Sokolovsky, Vasily Danilovich

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(18971968), marshal of the Soviet Union (1946), military commander, and theoretician.

Native of the Hrodna region, from a peasant family, Vasily Sokolovky entered the Red Army in February 1918 and studied in a short course for commanders. During the Civil War, he served with cavalry units. He later was transferred to central Asia and was attached to the Turkestan Military District and commanded units in Samarkand and Fergana, which were engaged in fighting against the Basmashi guerrillas. In 1921 he graduated from the military academy. Between 1922 and 1930, he served as chief of staff of a division and corps, and from 1930 to 1935 as commander of a division and chief of staff of the Volga, Ural, and Moscow Military Districts. He joined the Communist Party in 1931. Sokolovsky was fortunate not to come under suspicion during the Great Terror. In May 1940 he received the rank of lieutenant general. In February 1941 he was appointed as deputy chief of staff of the Red Army. In the beginning of the war, after Stalin ordered the arrest and execution of the leadership of the shattered West Front, Sokolovsky was appointed chief of staff of this front (July 1941January 1942 and May 1942February 1943). Along with these appointments, he was also the chief of staff of the Western Theater (JulyOctober 1941 and May 1942). After the Battle of Moscow, the West Front, under Georgy Zhukov and Ivan Konev, failed in repeated attempts to break through the enemy lines, suffering massive losses for little gain, except for preventing the German units from being deployed elsewhere. Sokolovsky was involved in all these battles, and in February 1943, he was appointed commander of the West Front. His tenure in this position was marked by a lack of success even in sectors where the Red Army enjoyed a 10-1 superiority over the enemy. Sokolovsky was removed from command in April 1944 and replaced by Ivan Chernyakhovsky, and it was under his leadership that the West Front, now renamed the Third Belorussian Front, managed to roll over the enemy lines. During the great summer offensive of 1944, Sokolovsky returned to staff positions. He was attached to the First Ukrainian Front in April 1945 and took part in the Berlin Operation. Despite a rather undistinguished record during the war, Sokolovsky's star rose in the postwar years. In 1945 he was Deputy Commander of the Soviet forces in Germany, and after Zhukov's departure in 1946, the commander. In 1945 he also received the title of hero of the Soviet Union, a rarity for a staff officer. In 1946 Sokolovsky was elected to the Supreme Soviet. From 1946 to 1949 he was a member of the Allied Control Commission. In March 1946 he was the first deputy minister of the armed forces (from February 1950, war minister). In June 1952, he headed the General Staff and continued to hold the position after Stalin's death until April 1960. He was also the first deputy war minister (from 1953, minister of defense). In 1952 he was elected to the Central Committee, but was demoted to candidate member in 1961. He was removed from active command in June 1960 and was attached to the Red Army inspectorate. He is buried at the Kremlin Wall. Sokolovsky's fame rests mainly on his views on military strategy, published first in 1963, which have been studied in depth by Western strategists as the "Bible" of Soviet military doctrine.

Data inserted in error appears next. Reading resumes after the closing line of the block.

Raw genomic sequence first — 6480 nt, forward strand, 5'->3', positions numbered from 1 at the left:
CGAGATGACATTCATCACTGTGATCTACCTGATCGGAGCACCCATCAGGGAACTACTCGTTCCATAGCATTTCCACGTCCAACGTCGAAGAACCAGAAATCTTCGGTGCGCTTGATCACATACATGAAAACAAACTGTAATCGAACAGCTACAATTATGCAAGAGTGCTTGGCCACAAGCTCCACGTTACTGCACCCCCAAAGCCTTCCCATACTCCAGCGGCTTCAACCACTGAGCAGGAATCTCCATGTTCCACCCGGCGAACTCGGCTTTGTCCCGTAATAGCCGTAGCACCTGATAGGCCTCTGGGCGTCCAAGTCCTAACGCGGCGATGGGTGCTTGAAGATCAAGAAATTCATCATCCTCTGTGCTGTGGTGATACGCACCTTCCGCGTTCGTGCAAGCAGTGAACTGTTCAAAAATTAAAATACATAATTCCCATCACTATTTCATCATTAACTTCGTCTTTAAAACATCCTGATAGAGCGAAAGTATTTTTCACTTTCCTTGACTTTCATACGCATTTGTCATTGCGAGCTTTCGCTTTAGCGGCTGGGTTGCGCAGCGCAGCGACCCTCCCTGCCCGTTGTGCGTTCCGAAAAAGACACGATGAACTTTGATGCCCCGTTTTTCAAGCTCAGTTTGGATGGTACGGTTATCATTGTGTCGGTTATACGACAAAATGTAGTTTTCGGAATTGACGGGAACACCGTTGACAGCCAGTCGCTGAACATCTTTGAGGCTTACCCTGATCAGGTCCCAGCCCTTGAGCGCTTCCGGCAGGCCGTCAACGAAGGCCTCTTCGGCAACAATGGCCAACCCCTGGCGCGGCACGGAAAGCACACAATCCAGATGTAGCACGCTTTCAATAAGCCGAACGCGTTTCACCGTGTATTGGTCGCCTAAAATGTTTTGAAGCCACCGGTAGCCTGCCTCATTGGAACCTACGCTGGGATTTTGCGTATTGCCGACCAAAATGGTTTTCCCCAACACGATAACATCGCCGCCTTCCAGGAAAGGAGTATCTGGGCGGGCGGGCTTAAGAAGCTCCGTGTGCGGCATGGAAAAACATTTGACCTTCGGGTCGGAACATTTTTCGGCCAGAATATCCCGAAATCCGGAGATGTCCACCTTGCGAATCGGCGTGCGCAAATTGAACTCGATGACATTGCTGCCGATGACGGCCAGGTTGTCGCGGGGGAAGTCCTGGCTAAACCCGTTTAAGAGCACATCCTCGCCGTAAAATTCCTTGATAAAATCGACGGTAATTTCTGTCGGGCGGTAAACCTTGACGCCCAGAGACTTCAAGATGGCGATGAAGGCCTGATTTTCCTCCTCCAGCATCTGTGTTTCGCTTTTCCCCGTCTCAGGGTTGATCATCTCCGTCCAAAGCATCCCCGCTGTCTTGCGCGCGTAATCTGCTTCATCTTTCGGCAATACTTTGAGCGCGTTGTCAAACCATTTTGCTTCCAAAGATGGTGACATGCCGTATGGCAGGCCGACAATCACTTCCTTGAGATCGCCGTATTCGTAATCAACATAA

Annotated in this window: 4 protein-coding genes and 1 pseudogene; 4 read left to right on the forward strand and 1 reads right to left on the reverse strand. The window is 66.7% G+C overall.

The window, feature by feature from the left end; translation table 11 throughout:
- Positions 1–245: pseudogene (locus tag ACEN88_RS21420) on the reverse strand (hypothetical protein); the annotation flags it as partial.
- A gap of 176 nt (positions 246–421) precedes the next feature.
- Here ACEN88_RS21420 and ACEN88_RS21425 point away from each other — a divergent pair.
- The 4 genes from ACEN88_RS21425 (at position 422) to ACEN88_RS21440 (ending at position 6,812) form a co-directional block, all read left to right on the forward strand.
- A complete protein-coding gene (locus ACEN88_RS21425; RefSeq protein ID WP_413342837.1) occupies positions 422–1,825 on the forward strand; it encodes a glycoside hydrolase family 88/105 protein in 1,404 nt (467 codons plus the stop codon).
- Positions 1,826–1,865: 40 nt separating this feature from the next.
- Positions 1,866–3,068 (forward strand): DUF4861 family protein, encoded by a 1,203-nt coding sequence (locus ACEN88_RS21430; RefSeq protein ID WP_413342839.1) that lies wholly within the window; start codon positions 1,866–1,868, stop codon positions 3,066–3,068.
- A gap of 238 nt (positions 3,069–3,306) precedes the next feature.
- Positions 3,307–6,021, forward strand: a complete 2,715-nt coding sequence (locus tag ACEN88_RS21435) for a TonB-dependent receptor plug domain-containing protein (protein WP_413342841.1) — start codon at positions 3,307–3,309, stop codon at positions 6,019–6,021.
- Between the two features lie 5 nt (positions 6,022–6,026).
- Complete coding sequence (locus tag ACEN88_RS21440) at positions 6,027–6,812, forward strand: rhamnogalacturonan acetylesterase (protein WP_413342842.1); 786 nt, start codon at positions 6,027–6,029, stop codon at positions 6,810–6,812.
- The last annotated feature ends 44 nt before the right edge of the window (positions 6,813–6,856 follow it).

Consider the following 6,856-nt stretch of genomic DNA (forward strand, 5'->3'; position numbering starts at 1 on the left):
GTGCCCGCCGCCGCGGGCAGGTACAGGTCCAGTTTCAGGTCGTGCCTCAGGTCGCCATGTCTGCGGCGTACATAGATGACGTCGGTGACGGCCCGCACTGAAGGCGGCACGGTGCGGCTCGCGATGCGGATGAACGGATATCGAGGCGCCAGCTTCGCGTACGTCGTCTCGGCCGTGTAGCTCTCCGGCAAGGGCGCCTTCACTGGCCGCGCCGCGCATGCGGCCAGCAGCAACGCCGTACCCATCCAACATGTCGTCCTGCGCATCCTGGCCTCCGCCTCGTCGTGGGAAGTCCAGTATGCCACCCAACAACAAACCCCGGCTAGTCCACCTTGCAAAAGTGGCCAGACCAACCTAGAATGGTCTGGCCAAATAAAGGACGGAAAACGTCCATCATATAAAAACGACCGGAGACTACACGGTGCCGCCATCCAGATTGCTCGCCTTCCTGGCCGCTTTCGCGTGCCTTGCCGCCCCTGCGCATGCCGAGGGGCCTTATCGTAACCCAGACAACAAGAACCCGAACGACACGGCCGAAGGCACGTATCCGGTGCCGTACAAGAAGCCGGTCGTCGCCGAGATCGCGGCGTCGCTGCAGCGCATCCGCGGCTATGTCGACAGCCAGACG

See also: military art; military doctrine; military, soviet and post-soviet; world war ii


Sokolovskii, V. D. (1963). Soviet Military Strategy. Englewood Cliffs, NJ: Prentice Hall.

Michael Parrish